Getting Started As An Online Teacher


English learners are moving online in ever increasing numbers.

They spend hours on YouTube watching videos in English; they use social media to connect with other learners; and they buy lessons and courses from online teachers.

If you’re thinking about becoming an online teacher, there are two main ways you can do this:

  • work for a company that finds learners for you
  • go independent and do the necessary marketing to bring learners into your lessons

My focus is on the latter.

To help you understand what this is like, let me tell you the story of how I made the transition into online teaching.


My Story

My wife and I moved to Bilbao, Spain in 2009 to teach English.

I managed to find a position in a local language school but I wanted additional income through private lessons.

I created a website, put up fliers around the city, and I soon had 5-7 private students. I was earning 2-3 times as much per hour than what the language school paid me. I would have gone full-time with this, but we moved to Valencia the following year.

I did the same thing in Valencia, but this time I also offered lessons online.

I had learners from different cities in Spain and one from Italy. I enjoyed teaching from our apartment and not having to travel around town. Again, the pay was better too.

We thought about staying in Valencia for a few years, but we decided to move to the U.S. (my wife is from Connecticut) to put down roots.

This is when I decided to have a go at making online teaching a full-time thing.

I created my third site that was specific to online lessons and started marketing for students a couple of months before we made the move.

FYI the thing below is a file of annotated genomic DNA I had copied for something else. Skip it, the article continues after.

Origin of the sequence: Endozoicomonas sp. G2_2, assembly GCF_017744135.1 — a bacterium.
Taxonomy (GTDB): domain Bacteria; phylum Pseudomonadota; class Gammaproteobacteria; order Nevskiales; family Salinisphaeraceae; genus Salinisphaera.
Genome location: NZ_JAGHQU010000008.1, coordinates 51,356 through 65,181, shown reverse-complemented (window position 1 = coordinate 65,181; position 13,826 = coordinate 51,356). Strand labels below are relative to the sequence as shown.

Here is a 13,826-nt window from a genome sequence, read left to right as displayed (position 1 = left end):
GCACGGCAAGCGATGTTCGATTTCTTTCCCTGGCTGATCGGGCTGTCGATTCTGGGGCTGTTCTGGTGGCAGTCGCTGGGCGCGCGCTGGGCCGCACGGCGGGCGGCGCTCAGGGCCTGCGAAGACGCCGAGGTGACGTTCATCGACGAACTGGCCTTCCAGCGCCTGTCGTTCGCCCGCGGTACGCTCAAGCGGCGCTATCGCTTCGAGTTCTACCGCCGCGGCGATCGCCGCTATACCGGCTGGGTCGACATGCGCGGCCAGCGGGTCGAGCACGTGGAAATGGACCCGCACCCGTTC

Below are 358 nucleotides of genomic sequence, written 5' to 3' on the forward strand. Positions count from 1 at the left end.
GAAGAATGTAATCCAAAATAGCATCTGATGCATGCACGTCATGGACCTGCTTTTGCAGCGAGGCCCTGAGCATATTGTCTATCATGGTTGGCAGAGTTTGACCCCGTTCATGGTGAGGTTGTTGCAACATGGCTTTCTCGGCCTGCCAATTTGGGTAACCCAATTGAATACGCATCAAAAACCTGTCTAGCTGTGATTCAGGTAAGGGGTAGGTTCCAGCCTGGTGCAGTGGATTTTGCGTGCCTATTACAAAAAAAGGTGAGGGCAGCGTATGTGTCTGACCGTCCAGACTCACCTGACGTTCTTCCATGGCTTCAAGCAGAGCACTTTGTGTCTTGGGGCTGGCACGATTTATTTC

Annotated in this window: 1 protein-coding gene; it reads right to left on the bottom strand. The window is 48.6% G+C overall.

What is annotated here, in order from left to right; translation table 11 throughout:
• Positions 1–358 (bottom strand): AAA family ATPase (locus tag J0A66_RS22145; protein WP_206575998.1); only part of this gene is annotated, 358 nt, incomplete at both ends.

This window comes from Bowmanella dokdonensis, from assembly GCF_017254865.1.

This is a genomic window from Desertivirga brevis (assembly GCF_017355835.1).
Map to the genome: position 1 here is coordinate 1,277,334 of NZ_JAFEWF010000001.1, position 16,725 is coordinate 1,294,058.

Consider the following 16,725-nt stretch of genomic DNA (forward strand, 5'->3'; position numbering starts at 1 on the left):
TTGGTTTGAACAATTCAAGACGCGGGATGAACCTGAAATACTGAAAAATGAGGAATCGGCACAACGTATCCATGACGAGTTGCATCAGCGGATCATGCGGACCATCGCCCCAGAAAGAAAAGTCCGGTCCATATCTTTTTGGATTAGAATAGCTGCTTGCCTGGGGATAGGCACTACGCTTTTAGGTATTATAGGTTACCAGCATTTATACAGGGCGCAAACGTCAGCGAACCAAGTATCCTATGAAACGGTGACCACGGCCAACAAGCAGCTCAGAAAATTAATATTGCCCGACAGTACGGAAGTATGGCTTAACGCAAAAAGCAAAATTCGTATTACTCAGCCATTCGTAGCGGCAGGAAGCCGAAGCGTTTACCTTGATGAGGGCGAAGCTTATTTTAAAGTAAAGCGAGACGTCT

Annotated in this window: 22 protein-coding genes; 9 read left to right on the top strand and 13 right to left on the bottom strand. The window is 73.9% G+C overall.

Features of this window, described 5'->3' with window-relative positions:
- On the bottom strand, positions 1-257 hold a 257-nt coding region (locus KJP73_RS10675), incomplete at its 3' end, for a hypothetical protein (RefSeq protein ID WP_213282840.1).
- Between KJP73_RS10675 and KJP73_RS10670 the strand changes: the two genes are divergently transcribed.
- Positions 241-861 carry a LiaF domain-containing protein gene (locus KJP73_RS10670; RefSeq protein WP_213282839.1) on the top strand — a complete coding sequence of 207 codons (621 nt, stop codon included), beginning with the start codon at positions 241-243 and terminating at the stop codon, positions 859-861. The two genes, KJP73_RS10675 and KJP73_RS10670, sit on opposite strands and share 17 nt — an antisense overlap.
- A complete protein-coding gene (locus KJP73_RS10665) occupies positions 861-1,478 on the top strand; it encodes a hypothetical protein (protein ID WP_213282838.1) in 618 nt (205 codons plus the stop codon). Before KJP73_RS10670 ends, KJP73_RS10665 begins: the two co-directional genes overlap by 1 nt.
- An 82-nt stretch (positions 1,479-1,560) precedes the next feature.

Within 2-3 months of living in the U.S., I had about 20 teaching hours per week online. I was earning more than I had in Spain and very content with how things turned out.

That was in 2011. Since then I have introduced group lessons, sold products related to the IELTS exam, created video training courses, and started a popular blog and course for English teachers.

There are so many ways to earn online. I want to describe a few so that you can take advantage of them, too.


The Different Ways to Earn as an Online English Teacher

Most people think about one-to-one lessons when teaching online. And this is where I recommend teachers start.

It is easier to bring in clients when you teach one-to-one, there is no product or course you have to create beforehand, and the lifetime value of your clients is high.

How much you charge for your lessons depends on many factors. I started with the rate I charged in Spain, but doubled this after 18 months. If you’re unsure about what rate to charge, know that it is easier to raise your rates as opposed to decreasing them.

Group lessons are harder to get going. You need to find two or more learners who can commit to the class at the same time.

I taught group lessons last year using Zoom. This is a platform that has a reliable and strong connection, and allows you to embed videos, share documents, and share your screen during lessons.

You can work asynchronously with your learner using applications like Google Drive and SoundCloud.